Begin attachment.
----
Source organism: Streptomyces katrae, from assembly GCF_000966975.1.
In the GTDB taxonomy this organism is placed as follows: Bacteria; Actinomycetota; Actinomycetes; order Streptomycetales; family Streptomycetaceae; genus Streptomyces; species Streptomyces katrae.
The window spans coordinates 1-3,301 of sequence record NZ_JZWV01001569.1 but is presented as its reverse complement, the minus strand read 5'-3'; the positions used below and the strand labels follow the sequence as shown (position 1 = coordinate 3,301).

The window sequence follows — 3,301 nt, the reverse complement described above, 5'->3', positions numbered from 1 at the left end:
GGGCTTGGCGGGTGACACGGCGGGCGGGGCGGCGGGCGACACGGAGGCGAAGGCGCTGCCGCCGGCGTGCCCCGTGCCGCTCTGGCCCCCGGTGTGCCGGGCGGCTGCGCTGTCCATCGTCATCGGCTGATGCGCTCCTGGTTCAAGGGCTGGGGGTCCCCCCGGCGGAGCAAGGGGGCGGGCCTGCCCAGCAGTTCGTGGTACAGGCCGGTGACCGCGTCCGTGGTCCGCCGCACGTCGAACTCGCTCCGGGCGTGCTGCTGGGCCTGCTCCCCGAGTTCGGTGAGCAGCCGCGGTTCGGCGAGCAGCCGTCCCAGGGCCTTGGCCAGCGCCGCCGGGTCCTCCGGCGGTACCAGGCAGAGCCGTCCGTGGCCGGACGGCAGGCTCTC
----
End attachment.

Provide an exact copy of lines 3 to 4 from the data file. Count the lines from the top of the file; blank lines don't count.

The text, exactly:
The window spans coordinates 1-3,301 of sequence record NZ_JZWV01001569.1 but is presented as its reverse complement, the minus strand read 5'-3'; the positions used below and the strand labels follow the sequence as shown (position 1 = coordinate 3,301).

The window sequence follows — 3,301 nt, the reverse complement described above, 5'->3', positions numbered from 1 at the left end: